American Cockroach

Size: 30mm-50mm (about 3 inches)

Distinguishing characteristic: Reddish-brown or mahogany colored. They’re more rounded-rectangle in shape compared to other roaches. There’s also a yellow band outlining the area behind their heads. Both female and male American cockroaches can fly (unfortunately).

While American cockroaches are typically outside dwellers, they will enter a home to find food or water. If there are gaps beneath doors, they have no problems entering. They prefer warm, damp areas outside – like under mulch or flowerbeds. They’re also very common in sewer systems.
PEST CONTROL HOTLINE: (02) 9133 4531

German Cockroach

Size: 13mm-16mm (about 0.6 inches)

Distinguishing characteristic: Light-brown or tan in color, German cockroaches have a slightly pointier behind compared to their American counterpart. The area behind their heads is also characterized by two black, horizontal stripes. German cockroaches have wings as well, but they (thankfully) rarely choose to fly.

Unlike the American roaches, this smaller species prefers staying indoors, where it’s warm and humid. They prefer areas such as the kitchen or bathroom in houses, but will move to where moisture is available. These tiny pests are scavengers by nature, feeding on any food source available. They can feed on book bindings, toothpaste, leather, soap, and even the tiniest of crumbs available.
PEST CONTROL HOTLINE: (02) 9133 4531

Asian Cockroach

Size: 13mm-16mm (about 0.6 inches)

Distinguishing characteristic: The Asian cockroach resembles the German cockroach, appearance-wise. They’re both light-brown or tan in color, and they’re both more oblong than rounded rectangle. There are minute differences in their physical appearance, but they’re almost microscopical.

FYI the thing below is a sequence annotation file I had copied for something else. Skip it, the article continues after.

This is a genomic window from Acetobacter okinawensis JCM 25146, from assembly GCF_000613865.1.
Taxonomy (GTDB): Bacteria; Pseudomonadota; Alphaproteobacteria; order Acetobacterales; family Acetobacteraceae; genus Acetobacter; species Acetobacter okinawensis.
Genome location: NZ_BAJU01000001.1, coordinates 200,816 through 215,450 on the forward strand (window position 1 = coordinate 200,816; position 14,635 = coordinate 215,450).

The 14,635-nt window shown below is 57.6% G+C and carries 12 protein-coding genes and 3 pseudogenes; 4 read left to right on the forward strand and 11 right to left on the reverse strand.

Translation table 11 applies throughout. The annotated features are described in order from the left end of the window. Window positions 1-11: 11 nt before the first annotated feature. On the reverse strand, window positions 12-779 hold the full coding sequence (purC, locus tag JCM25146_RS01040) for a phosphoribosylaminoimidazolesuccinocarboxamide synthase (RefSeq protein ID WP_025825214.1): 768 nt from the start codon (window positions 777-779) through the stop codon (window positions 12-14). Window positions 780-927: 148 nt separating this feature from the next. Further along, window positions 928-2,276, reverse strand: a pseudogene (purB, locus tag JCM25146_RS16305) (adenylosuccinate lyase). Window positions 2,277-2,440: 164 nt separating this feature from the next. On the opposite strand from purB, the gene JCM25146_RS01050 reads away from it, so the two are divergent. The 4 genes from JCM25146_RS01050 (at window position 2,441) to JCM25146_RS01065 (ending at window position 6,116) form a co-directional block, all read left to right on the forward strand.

The best way to tell the two apart lies in their behavior. While the German Cockroach is an indoor species, preferring areas in homes that are warm and humid, the Asian cockroach thrives in the outdoors. They build their habitats in compost pits, shaded mulch, or wherever fresh plant litter accumulates. While they do invade human structures, indoor infestations are rare for their species. These creepy critters are more active during sundown.
PEST CONTROL HOTLINE: (02) 9133 4531

Oriental Cockroach

Size: 25 mm (1 inch)

Distinguishing characteristic: The Oriental cockroach is very dark brown, almost black, in color. Unlike most of the other cockroach species, both the females and males have wings, but they are unable to fly. Females have tiny wings and broad bodies that are obviously not designed for flight. While the males have larger wings in comparison, they only cover about three-fourths of their abdomen.

Oriental cockroaches are also called water bugs due to their preference for dark and damp places. Indoors, they can often be found under the sink or the washing machine in the basement. Outdoors, they make their home in sewer pipes and decaying organic matter. While they can’t fly and are decidedly slower than other cockroaches, the Oriental cockroach shouldn’t be taken lightly. They can travel through the pipes and enter your house via sink and shower drains, bringing all the wet, moldy dirt of the outside.
PEST CONTROL HOTLINE: (02) 9133 4531